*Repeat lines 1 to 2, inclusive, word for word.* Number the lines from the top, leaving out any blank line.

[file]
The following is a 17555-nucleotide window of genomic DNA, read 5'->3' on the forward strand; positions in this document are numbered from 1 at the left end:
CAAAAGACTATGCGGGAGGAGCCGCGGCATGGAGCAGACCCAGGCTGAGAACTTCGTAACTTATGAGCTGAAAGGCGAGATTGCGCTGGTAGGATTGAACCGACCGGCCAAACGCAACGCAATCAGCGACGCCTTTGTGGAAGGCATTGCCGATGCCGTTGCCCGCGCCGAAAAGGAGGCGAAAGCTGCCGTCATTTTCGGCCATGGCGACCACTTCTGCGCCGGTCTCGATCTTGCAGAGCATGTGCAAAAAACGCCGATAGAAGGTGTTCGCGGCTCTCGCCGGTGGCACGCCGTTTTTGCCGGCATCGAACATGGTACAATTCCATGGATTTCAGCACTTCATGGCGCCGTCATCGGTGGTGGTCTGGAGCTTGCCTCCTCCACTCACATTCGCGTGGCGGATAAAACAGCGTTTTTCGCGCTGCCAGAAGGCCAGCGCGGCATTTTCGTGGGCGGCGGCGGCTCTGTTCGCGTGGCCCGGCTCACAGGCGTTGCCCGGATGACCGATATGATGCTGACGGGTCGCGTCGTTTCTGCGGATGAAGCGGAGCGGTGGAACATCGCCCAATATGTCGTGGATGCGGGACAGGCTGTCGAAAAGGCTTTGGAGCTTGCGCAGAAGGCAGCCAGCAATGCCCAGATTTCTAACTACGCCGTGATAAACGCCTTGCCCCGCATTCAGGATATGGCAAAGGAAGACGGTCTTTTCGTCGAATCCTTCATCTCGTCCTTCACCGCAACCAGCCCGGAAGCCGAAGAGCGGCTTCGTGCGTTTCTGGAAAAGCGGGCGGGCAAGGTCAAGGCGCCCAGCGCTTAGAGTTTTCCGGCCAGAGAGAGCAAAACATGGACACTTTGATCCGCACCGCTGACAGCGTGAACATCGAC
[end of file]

The following is a 17555-nucleotide window of genomic DNA, read 5'->3' on the forward strand; positions in this document are numbered from 1 at the left end:
CAAAAGACTATGCGGGAGGAGCCGCGGCATGGAGCAGACCCAGGCTGAGAACTTCGTAACTTATGAGCTGAAAGGCGAGATTGCGCTGGTAGGATTGAACCGACCGGCCAAACGCAACGCAATCAGCGACGCCTTTGTGGAAGGCATTGCCGATGCCGTTGCCCGCGCCGAAAAGGAGGCGAAAGCTGCCGTCATTTTCGGCCATGGCGACCACTTCTGCGCCGGTCTCGATCTTGCAGAGCATGTGCAAAAAACGCCGATAGAAGGTGTTCGCGGCTCTCGCCGGTGGCACGCCGTTTTTGCCGGCATCGAACATGGTACAATTCCATGGATTTCAGCACTTCATGGCGCCGTCATCGGTGGTGGTCTGGAGCTTGCCTCCTCCACTCACATTCGCGTGGCGGATAAAACAGCGTTTTTCGCGCTGCCAGAAGGCCAGCGCGGCATTTTCGTGGGCGGCGGCGGCTCTGTTCGCGTGGCCCGGCTCACAGGCGTTGCCCGGATGACCGATATGATGCTGACGGGTCGCGTCGTTTCTGCGGATGAAGCGGAGCGGTGGAACATCGCCCAATATGTCGTGGATGCGGGACAGGCTGTCGAAAAGGCTTTGGAGCTTGCGCAGAAGGCAGCCAGCAATGCCCAGATTTCTAACTACGCCGTGATAAACGCCTTGCCCCGCATTCAGGATATGGCAAAGGAAGACGGTCTTTTCGTCGAATCCTTCATCTCGTCCTTCACCGCAACCAGCCCGGAAGCCGAAGAGCGGCTTCGTGCGTTTCTGGAAAAGCGGGCGGGCAAGGTCAAGGCGCCCAGCGCTTAGAGTTTTCCGGCCAGAGAGAGCAAAACATGGACACTTTGATCCGCACCGCTGACAGCGTGAACATCGAC